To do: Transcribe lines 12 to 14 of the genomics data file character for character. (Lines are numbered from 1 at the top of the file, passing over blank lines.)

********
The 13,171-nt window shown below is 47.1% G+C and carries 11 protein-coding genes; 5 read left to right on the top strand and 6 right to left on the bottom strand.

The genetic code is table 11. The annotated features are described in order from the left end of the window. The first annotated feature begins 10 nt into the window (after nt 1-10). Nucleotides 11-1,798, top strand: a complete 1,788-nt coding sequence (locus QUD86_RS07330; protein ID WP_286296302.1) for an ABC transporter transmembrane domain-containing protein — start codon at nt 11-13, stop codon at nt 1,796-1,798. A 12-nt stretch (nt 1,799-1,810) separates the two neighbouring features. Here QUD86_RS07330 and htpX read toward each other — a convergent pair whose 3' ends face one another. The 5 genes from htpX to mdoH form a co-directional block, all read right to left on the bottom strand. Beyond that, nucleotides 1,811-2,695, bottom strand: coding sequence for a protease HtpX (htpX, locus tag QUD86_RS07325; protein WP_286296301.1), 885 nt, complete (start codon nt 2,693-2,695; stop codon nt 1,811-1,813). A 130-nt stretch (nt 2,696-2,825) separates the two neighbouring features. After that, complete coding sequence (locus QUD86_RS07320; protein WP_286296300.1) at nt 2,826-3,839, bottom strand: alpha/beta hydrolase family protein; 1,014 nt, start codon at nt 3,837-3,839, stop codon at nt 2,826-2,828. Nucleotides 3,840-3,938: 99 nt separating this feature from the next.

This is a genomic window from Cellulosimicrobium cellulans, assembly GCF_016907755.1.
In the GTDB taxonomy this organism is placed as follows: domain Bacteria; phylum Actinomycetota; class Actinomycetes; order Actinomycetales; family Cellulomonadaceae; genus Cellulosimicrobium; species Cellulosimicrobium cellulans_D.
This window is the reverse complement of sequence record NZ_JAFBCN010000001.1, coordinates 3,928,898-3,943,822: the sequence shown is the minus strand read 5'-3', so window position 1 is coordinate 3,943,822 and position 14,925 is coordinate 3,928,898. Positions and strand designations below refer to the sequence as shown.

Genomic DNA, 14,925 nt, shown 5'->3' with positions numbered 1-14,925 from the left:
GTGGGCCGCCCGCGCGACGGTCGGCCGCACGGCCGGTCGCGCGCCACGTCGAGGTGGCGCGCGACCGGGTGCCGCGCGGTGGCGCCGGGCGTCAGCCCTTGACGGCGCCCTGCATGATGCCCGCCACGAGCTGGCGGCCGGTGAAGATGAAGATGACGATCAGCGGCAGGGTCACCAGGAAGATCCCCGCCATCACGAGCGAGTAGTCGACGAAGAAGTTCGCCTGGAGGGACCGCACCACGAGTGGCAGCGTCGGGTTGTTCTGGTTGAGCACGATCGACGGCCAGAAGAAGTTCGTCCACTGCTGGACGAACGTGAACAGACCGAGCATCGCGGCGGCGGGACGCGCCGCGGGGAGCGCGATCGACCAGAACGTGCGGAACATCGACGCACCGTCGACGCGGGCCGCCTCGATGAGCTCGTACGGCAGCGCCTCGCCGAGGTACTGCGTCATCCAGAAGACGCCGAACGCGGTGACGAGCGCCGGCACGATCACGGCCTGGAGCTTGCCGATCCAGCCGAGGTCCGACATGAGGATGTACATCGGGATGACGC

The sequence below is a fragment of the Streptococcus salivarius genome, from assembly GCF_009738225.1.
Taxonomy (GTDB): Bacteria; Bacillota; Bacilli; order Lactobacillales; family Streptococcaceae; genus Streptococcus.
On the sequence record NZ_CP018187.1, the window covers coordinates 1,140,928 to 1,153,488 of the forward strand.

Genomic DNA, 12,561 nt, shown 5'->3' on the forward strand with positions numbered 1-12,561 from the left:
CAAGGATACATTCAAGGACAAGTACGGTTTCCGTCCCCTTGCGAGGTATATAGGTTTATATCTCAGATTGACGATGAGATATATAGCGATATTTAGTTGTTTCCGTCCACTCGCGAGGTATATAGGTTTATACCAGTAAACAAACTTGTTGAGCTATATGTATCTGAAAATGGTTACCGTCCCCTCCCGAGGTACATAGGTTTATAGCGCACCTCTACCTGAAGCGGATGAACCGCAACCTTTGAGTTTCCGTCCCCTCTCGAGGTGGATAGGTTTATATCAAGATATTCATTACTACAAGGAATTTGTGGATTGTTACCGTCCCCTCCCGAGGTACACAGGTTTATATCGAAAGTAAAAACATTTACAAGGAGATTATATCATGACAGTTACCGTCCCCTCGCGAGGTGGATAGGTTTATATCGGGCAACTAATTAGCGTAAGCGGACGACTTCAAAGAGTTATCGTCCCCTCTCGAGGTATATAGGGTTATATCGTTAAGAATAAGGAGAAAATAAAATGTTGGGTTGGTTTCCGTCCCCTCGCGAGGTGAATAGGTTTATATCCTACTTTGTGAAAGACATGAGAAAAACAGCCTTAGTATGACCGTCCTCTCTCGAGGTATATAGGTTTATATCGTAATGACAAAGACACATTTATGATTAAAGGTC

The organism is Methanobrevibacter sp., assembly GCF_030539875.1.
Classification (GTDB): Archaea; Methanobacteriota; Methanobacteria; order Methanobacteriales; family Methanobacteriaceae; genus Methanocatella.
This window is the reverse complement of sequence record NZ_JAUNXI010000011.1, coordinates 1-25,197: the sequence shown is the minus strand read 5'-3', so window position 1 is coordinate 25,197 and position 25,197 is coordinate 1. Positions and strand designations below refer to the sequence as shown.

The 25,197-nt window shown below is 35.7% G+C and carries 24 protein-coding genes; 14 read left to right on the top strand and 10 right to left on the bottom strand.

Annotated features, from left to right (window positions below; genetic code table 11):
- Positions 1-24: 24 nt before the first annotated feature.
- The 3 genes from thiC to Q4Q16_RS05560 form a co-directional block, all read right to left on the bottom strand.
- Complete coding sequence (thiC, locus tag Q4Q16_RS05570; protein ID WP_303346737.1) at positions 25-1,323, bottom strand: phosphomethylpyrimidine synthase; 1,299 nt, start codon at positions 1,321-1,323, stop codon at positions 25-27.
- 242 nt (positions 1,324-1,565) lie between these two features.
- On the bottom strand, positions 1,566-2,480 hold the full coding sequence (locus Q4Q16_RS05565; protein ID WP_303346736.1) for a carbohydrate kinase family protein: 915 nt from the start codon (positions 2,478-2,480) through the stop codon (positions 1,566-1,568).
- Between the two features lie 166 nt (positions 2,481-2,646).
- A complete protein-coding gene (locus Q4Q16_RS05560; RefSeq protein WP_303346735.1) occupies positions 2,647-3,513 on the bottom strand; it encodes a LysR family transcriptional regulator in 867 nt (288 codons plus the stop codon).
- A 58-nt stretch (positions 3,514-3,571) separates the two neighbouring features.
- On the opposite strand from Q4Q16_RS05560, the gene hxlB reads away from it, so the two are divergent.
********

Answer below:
CAAGGATACATTCAAGGACAAGTACGGTTTCCGTCCCCTTGCGAGGTATATAGGTTTATATCTCAGATTGACGATGAGATATATAGCGATATTTAGTTGTTTCCGTCCACTCGCGAGGTATATAGGTTTATACCAGTAAACAAACTTGTTGAGCTATATGTATCTGAAAATGGTTACCGTCCCCTCCCGAGGTACATAGGTTTATAGCGCACCTCTACCTGAAGCGGATGAACCGCAACCTTTGAGTTTCCGTCCCCTCTCGAGGTGGATAGGTTTATATCAAGATATTCATTACTACAAGGAATTTGTGGATTGTTACCGTCCCCTCCCGAGGTACACAGGTTTATATCGAAAGTAAAAACATTTACAAGGAGATTATATCATGACAGTTACCGTCCCCTCGCGAGGTGGATAGGTTTATATCGGGCAACTAATTAGCGTAAGCGGACGACTTCAAAGAGTTATCGTCCCCTCTCGAGGTATATAGGGTTATATCGTTAAGAATAAGGAGAAAATAAAATGTTGGGTTGGTTTCCGTCCCCTCGCGAGGTGAATAGGTTTATATCCTACTTTGTGAAAGACATGAGAAAAACAGCCTTAGTATGACCGTCCTCTCTCGAGGTATATAGGTTTATATCGTAATGACAAAGACACATTTATGATTAAAGGTC

The organism is Methanobrevibacter sp., assembly GCF_030539875.1.
Classification (GTDB): Archaea; Methanobacteriota; Methanobacteria; order Methanobacteriales; family Methanobacteriaceae; genus Methanocatella.